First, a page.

Here we go again, gearing up for the challah-days. Continuously bombarded with images of challahs mimicking red velvet cake, multi-colored unicorns and curiously enough, buffalo chicken, I understand; there’s an audience for everything. Personally, I prefer a classic challah, one that is content to simply twist and egg wash, embellished with a little poppy or sesame seed. Today’s challah is a totally different animal, preferring to twist and shout, “Look at me! I’m studded with dark chocolate and bling-y with pomegranate seeds. You can dress me up in tahini and whatever you do, don’t forget the halvah!”
I get it. Eggy bread is another blank canvas hungry for artistic expression. Contemporary challah artists are certainly worthy of applause. But when we’re talking about the High Holidays, it seems appropriate to save room for a classic challah, one with fewer whistles and perhaps fewer strands to weave. We all have our favorite recipes, the ones we all turn to; Joan’s or Marcy’s, Jennie’s or Marian’s, the Ladies of Hadassah; influencers all.
For Rosh Hashanah, the traditional oval-shaped challah is replaced by a spiral, formed from a singular rope of dough. As one who prefers to play with her food, I always opt for a braided loaf, turning it over to tuck in the ends, and turning it once more, nudging it into a circle. Some years it’s a little more lopsided than others, but in the end, round challah is a reminder of introspection, continuity, a fresh start with a date no one can quite remember. (This year it’s 5781.) The entire process requires a substantial part of a morning or afternoon, but the results are well worth the time. Challah teaches patience and attention to detail in the rising of the dough and the weaving of the braid. It also allows for a little reflection during the torturous waiting period between oven exodus, cooling, and slicing.
I’ll keep a watchful eye on the parade of challahs marching through social media this week, but the challah we will slice will not resemble a mythical animal, nor will it be tinted red nor will we serve it alongside celery sticks and blue cheese dressing. We’ll happily slather the thick, egg-rich bread with good butter and try to exercise restraint, saving some for the next morning. While cautiously optimistic, I can make no French toast guarantees.
The last hurrah of peach pie season brings out the cranky in people. Maybe they’re cranky because they just looked at the date on their Apple watch and discovered September started without them. Perhaps they’re a little bitter because this was a highly unusual summer, unlike any we’ve encountered in our lifetime. It’s quite possible that the peach pie hopefuls of this weekend haven’t thought about peach pie since the 4th of July and are now frantically trying to make up for lost time.
Despite its shaky start, summer gained momentum, much like peaches skidding off a meticulously arranged pyramid on a Farmers’ Market table. Some of us dedicate a generous portion of the summer to peaches; peeling, sweetening, and nestling them in deeply crimped pie shells. Weaving a criss-cross of lattice over the stone fruit is a far more entertaining finish than a simple double crust. Peach pie, more than any other stone fruit pie is unique in its ability to capture a season so completely. The goal of a peach pie is to simply taste like summer.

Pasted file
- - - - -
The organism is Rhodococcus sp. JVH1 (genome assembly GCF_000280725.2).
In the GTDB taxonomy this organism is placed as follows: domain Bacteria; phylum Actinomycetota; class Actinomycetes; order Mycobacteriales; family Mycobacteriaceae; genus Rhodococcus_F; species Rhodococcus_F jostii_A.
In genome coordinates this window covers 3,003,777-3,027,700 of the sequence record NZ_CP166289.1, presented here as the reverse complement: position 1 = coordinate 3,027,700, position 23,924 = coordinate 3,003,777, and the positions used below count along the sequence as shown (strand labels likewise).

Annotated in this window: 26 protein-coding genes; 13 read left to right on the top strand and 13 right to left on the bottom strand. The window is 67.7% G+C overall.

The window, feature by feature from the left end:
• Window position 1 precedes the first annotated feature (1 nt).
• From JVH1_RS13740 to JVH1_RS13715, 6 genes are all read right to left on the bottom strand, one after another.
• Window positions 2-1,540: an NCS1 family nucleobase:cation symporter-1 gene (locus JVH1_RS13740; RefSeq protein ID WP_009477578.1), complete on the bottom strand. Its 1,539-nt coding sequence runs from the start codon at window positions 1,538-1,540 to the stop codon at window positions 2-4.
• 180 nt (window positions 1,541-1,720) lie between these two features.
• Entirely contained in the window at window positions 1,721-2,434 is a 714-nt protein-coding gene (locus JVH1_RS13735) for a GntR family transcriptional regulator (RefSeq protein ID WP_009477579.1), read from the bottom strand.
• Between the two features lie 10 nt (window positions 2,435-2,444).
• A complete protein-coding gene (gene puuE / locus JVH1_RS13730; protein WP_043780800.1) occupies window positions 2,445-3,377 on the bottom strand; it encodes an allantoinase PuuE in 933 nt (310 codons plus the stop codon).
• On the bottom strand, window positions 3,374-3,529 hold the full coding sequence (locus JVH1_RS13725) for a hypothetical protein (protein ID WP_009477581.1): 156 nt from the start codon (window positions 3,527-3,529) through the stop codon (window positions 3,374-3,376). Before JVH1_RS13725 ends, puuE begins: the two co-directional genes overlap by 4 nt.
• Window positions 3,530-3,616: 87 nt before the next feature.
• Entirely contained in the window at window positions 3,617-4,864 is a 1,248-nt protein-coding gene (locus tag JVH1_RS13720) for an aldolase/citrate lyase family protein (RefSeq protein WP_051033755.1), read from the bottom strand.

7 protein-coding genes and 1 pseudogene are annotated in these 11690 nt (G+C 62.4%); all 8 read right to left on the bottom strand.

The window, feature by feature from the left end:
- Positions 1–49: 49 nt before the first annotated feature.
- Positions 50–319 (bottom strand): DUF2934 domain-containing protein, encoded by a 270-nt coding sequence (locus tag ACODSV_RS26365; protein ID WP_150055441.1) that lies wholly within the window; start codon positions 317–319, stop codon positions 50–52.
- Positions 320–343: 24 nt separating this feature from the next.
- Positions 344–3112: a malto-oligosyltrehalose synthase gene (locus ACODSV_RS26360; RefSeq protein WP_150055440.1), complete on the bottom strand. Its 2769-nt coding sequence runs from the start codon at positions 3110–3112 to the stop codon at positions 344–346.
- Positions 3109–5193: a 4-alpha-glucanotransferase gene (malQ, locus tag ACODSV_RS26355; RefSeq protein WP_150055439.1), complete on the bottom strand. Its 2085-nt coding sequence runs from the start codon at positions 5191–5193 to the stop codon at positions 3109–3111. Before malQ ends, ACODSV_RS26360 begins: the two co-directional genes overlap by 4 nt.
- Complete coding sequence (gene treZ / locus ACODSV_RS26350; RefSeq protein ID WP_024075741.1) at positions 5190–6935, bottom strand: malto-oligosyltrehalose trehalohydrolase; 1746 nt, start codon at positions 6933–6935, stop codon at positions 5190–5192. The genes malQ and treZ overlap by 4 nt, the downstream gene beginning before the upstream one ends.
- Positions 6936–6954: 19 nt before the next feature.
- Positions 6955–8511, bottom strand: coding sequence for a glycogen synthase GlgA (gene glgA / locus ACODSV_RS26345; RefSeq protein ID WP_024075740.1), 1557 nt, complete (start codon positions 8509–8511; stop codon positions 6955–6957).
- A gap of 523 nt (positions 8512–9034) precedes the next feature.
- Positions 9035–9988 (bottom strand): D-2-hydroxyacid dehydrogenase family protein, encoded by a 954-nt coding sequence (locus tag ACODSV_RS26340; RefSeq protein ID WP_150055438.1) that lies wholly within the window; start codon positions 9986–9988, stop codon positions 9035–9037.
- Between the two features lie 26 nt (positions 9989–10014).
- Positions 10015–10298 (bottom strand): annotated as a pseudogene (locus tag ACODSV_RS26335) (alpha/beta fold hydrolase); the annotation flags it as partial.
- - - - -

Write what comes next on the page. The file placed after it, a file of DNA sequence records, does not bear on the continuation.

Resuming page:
While it’s quite possible that peach pie is on the radar of many summer idlers, they are easily distracted. Caught up in the critical importance of social media, they turn their attention to boozy popsicles or choose to agonize over sourdough discard. Or maybe they dismissed peach pie earlier in the season because they were too busy slathering graham crackers with peanut butter cups and handcrafted marshmallows. Regardless of the reason, here we are, smack dab in the first week of September, with Labor Day just about to turn the corner. The sweet peaches of Summer 2020, the ones best devoured standing over the sink have moved on, making room for the zucchini nobody wants.
Sure, there are freestones to be had, some yellows, some whites, but these peaches are unpredictable, less sweet, often mealy, over-sized and underwhelming. Vacillating between past their prime and desperately seeking time in a brown paper bag, bakers expected to fill pie shells are stuck in a hurry-up-and-wait pie conundrum.
On the home front, we have dipped dramatically low in our peach pie consumption. Surprisingly, it wasn’t until this week that I assembled Jessie’s Cookie Pie Crust with Peaches and Blueberries. This giant, open-faced pie requires little more than the sweetest peaches and the ripest blueberries. It’s easier to assemble than a traditional pie because Jessie didn’t like fuss and didn’t like wasting time. This pie embraces the peaches; skins, pits and all, and needs little time to cool before slicing. The crust is more cookie than pie and doesn’t require a rolling pin. As the humidity sucked the air out of the kitchen, the peach syrup reduced on top of the stove, filling the kitchen with the fragrance of peaches, vanilla, and almond, conjuring sun-filled days. Not the June/July/August of 2020, but summer as I knew it before it was side- swiped by a virus. As for you peaches, until we pie again. And while I’m sorry to see you go summer, I’m really not sorry.
Professional Pie-isms & Seasonal Sarcasm